There are also images available that can be used on social media. A “robust” advertising campaign is lined up for an Oct. 15 rollout. The DPA said the “primary target” of the campaign is 21- to 39-year-olds. There will be print, social media and TV support of the campaign.

“Core to the campaign are Millennials and other consumers in their engagement research journey, but a broader audience will be reached through awareness tactics,” the DPA said. “A special focus on high impact out-of-home/outdoor placements in transit hubs and key cities capitalize on the busy holiday travel and gifting season, with placements including Grand Central Terminal, JFK and LAX airports, and select in-flight TVs. The plan also includes cinema partnerships to tie in with peak movie season and select print partners.”

Meanwhile, during an event last week in the U.K., Lieberherr addressed journalists, celebrity stylists and influencers about the DPA’s “Total Clarity” research. The breakfast event, at Claridge’s, Mayfair, discussed the findings from an independent report by Trucost ESG, which is part of S&P Global, that was commissioned by the DPA.

The report revealed the socioeconomic and environmental impact of modern diamond mining. DPA members “are all large-scale diamond mining companies accounting together for 75 percent of world production,” the DPA noted. During the event, Lieberherr said some people “are still stuck on an outdated perception of what the diamond industry was around 15 to 20 years ago.”

“The reality today is much different — we champion work with local communities, which was seen to generate $16 billion in net positive socioeconomic and environmental benefits, and have recently commissioned the independent Total Clarity report to highlight the areas in which natural diamonds are thriving in addition to identifying where the industry can make improvements,” the ceo told attendees. “The report has also given us a baseline to understand where the opportunities for improvement are and what our industry should focus on moving forward.”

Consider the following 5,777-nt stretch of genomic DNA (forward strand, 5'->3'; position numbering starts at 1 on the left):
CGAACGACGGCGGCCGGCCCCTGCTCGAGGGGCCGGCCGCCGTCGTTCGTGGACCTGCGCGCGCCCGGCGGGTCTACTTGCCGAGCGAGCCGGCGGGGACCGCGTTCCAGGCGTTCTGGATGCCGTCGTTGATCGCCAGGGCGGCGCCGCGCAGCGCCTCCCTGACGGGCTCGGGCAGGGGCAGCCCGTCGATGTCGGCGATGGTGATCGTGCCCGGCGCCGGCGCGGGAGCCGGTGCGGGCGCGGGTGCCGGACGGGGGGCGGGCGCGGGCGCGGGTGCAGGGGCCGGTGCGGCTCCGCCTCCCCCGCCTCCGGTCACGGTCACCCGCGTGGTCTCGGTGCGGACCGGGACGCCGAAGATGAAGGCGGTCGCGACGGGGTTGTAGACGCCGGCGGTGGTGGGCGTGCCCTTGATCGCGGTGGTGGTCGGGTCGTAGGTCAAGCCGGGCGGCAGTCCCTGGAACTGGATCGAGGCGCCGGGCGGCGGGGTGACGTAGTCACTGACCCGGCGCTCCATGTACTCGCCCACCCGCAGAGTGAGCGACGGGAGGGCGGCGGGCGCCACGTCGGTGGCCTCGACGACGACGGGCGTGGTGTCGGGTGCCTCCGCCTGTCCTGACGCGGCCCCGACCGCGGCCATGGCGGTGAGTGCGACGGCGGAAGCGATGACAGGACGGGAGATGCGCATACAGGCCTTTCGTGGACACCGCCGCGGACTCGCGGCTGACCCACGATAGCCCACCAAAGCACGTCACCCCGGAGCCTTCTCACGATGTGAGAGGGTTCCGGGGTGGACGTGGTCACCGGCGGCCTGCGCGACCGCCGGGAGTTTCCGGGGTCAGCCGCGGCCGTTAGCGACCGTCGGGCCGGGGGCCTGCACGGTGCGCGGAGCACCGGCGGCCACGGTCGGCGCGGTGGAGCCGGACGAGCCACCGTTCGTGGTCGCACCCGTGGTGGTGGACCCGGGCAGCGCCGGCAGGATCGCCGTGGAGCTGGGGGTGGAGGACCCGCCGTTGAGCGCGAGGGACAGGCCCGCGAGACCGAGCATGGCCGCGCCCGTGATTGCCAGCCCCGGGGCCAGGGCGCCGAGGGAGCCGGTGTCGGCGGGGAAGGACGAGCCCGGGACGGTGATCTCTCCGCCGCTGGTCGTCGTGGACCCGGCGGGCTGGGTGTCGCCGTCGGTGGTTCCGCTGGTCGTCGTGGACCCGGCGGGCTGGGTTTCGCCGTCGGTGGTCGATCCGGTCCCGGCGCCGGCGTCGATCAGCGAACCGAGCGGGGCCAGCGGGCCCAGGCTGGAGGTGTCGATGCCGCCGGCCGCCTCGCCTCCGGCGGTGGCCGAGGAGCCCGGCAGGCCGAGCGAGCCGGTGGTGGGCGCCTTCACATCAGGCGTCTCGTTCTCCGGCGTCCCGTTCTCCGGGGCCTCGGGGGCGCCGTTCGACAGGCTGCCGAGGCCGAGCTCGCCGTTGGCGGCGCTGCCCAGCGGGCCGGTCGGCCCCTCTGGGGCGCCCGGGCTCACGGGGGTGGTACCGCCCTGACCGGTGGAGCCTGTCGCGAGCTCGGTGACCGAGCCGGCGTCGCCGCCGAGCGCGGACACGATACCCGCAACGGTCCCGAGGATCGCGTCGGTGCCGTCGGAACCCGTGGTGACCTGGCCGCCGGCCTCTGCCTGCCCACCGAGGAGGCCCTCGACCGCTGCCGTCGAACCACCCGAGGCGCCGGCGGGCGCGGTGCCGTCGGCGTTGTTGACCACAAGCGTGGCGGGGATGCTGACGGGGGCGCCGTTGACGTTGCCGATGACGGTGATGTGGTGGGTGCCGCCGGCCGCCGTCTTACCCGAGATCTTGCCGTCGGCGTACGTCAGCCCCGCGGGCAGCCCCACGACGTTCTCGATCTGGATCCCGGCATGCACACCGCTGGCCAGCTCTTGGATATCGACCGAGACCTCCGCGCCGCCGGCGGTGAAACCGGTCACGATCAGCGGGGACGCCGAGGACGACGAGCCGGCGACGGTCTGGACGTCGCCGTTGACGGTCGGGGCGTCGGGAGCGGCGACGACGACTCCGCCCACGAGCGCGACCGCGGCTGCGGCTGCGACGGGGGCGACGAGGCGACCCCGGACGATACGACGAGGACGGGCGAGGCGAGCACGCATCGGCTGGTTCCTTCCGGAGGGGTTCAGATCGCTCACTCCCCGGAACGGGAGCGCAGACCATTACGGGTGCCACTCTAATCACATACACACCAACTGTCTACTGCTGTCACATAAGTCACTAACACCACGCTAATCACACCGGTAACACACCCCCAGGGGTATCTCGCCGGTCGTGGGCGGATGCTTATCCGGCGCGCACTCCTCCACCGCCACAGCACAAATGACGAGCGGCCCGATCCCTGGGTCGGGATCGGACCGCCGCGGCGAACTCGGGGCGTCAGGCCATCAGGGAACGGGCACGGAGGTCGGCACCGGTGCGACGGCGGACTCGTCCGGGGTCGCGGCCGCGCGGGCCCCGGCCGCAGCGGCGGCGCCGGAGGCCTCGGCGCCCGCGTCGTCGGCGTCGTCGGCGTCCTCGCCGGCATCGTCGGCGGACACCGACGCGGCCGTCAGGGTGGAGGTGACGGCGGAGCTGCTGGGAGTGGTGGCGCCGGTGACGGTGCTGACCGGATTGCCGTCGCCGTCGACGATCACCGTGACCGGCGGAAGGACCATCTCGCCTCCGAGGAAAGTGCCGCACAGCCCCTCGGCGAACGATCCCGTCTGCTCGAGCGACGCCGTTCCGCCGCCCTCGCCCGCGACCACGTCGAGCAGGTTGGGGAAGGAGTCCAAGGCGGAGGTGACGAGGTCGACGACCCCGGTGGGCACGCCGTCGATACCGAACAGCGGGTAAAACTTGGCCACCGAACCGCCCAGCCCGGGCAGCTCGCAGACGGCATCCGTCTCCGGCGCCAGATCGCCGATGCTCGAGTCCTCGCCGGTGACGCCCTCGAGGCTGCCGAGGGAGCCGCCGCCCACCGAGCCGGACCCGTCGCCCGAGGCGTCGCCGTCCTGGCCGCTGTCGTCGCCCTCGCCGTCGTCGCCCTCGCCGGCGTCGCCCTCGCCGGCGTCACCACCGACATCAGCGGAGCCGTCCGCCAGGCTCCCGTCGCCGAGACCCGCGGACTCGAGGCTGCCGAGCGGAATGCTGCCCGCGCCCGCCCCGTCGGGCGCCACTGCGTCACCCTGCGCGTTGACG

When Lieberherr was questioned about sustainability claims made by the laboratory-grown diamond market, he said, “Laboratory-grown diamonds sparkle like real diamonds, but it would be misleading consumers to suggest that there is anything precious about them, or that they provide any environmental or social benefits.”

“The reality is that they can be reproduced in unlimited quantities and that their cost of production goes down every day,” the ceo explained. “They are effectively industrial replicas of a natural diamond, which require huge amounts of energy and water to produce as reactors have to be maintained at temperatures often exceeding that of the surface of the sun. No laboratory-grown diamond producer today uses renewable energy, in spite of what some are claiming, which explains their high carbon footprint.”